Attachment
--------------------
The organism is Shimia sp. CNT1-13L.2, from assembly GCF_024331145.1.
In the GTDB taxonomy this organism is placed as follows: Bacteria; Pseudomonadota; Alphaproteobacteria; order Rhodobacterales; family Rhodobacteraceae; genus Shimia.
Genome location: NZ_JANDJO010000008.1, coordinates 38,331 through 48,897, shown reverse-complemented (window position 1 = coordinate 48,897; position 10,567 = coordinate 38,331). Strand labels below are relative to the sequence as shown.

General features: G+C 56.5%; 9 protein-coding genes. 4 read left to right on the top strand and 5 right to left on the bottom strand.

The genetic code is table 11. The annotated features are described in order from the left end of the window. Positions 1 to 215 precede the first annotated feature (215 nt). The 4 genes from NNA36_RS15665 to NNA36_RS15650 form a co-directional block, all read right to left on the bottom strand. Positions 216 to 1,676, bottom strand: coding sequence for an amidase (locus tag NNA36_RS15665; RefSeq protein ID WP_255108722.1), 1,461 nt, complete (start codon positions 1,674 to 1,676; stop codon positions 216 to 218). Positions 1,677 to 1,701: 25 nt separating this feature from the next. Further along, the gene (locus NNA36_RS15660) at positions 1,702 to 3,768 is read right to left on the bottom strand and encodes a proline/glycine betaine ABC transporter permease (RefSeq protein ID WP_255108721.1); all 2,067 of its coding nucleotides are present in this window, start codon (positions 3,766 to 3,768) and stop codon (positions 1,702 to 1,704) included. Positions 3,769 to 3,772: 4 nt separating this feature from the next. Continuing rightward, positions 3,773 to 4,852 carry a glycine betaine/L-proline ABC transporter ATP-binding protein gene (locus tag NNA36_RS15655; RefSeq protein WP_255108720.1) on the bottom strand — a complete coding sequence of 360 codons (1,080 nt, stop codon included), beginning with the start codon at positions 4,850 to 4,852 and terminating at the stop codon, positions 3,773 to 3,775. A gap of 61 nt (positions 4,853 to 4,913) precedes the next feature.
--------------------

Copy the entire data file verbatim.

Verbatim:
The organism is Shimia sp. CNT1-13L.2, from assembly GCF_024331145.1.
In the GTDB taxonomy this organism is placed as follows: Bacteria; Pseudomonadota; Alphaproteobacteria; order Rhodobacterales; family Rhodobacteraceae; genus Shimia.
Genome location: NZ_JANDJO010000008.1, coordinates 38,331 through 48,897, shown reverse-complemented (window position 1 = coordinate 48,897; position 10,567 = coordinate 38,331). Strand labels below are relative to the sequence as shown.

General features: G+C 56.5%; 9 protein-coding genes. 4 read left to right on the top strand and 5 right to left on the bottom strand.

The genetic code is table 11. The annotated features are described in order from the left end of the window. Positions 1 to 215 precede the first annotated feature (215 nt). The 4 genes from NNA36_RS15665 to NNA36_RS15650 form a co-directional block, all read right to left on the bottom strand. Positions 216 to 1,676, bottom strand: coding sequence for an amidase (locus tag NNA36_RS15665; RefSeq protein ID WP_255108722.1), 1,461 nt, complete (start codon positions 1,674 to 1,676; stop codon positions 216 to 218). Positions 1,677 to 1,701: 25 nt separating this feature from the next. Further along, the gene (locus NNA36_RS15660) at positions 1,702 to 3,768 is read right to left on the bottom strand and encodes a proline/glycine betaine ABC transporter permease (RefSeq protein ID WP_255108721.1); all 2,067 of its coding nucleotides are present in this window, start codon (positions 3,766 to 3,768) and stop codon (positions 1,702 to 1,704) included. Positions 3,769 to 3,772: 4 nt separating this feature from the next. Continuing rightward, positions 3,773 to 4,852 carry a glycine betaine/L-proline ABC transporter ATP-binding protein gene (locus tag NNA36_RS15655; RefSeq protein WP_255108720.1) on the bottom strand — a complete coding sequence of 360 codons (1,080 nt, stop codon included), beginning with the start codon at positions 4,850 to 4,852 and terminating at the stop codon, positions 3,773 to 3,775. A gap of 61 nt (positions 4,853 to 4,913) precedes the next feature.